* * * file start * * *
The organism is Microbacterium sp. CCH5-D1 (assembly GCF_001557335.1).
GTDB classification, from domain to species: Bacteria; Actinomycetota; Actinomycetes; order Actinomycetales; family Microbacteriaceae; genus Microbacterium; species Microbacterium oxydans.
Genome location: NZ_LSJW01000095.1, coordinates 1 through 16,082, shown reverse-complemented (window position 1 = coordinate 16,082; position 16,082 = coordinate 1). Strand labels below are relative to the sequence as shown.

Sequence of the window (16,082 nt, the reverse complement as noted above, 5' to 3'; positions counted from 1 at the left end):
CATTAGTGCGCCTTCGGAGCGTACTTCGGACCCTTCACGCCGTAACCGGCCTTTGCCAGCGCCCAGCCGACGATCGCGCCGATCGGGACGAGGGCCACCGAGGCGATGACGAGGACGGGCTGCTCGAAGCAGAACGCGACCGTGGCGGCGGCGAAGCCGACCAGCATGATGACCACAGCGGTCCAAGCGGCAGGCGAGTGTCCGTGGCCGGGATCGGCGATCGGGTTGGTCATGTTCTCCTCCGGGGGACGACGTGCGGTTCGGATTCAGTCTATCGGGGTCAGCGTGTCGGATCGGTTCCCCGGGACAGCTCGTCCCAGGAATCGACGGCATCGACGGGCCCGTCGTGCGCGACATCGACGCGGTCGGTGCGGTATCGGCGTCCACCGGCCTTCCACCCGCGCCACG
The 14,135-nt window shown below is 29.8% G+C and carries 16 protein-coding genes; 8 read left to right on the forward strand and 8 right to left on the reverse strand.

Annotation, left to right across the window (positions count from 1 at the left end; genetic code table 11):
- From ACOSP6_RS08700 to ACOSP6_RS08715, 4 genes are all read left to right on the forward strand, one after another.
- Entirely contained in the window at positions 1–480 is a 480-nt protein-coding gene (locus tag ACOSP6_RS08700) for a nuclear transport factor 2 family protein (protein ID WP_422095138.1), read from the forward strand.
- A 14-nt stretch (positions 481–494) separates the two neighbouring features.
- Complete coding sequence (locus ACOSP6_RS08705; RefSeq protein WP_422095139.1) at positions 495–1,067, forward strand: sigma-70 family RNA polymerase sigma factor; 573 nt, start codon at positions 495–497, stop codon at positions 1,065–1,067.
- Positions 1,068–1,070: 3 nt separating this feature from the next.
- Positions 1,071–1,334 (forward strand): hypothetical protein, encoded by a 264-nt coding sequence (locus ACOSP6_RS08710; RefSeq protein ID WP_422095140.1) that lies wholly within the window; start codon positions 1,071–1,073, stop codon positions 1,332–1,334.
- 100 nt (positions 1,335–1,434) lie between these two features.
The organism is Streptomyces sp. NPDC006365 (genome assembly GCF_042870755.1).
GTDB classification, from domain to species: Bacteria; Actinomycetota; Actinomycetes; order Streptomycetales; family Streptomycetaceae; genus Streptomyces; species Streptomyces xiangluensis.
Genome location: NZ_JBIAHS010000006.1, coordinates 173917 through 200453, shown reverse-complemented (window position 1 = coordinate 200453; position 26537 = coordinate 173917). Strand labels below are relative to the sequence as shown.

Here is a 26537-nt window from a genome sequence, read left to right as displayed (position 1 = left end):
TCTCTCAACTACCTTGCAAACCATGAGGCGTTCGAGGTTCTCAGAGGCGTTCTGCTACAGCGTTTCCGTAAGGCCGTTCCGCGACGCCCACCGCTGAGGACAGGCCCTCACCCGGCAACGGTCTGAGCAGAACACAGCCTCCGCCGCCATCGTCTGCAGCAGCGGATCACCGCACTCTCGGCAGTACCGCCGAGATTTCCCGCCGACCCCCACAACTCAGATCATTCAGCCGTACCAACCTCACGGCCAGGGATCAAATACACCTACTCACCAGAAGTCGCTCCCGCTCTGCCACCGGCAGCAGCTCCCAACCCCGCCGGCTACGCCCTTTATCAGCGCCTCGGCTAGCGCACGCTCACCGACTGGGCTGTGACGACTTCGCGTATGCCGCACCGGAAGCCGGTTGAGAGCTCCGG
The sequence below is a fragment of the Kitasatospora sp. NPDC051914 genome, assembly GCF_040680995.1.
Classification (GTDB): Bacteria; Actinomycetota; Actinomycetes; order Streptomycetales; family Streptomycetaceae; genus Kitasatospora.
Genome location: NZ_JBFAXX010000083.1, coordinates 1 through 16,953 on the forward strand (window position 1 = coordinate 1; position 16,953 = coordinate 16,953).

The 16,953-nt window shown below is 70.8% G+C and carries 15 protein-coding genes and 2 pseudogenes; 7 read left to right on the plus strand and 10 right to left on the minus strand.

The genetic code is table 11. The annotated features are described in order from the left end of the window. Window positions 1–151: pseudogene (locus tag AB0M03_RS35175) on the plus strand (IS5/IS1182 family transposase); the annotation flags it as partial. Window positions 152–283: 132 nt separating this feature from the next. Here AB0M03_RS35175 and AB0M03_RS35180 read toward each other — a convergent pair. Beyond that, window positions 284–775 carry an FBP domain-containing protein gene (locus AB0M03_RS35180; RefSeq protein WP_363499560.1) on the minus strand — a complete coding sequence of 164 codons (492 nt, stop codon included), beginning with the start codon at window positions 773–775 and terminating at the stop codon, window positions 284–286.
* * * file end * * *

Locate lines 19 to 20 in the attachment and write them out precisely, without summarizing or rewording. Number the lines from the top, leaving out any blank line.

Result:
TCTCTCAACTACCTTGCAAACCATGAGGCGTTCGAGGTTCTCAGAGGCGTTCTGCTACAGCGTTTCCGTAAGGCCGTTCCGCGACGCCCACCGCTGAGGACAGGCCCTCACCCGGCAACGGTCTGAGCAGAACACAGCCTCCGCCGCCATCGTCTGCAGCAGCGGATCACCGCACTCTCGGCAGTACCGCCGAGATTTCCCGCCGACCCCCACAACTCAGATCATTCAGCCGTACCAACCTCACGGCCAGGGATCAAATACACCTACTCACCAGAAGTCGCTCCCGCTCTGCCACCGGCAGCAGCTCCCAACCCCGCCGGCTACGCCCTTTATCAGCGCCTCGGCTAGCGCACGCTCACCGACTGGGCTGTGACGACTTCGCGTATGCCGCACCGGAAGCCGGTTGAGAGCTCCGG
The sequence below is a fragment of the Kitasatospora sp. NPDC051914 genome, assembly GCF_040680995.1.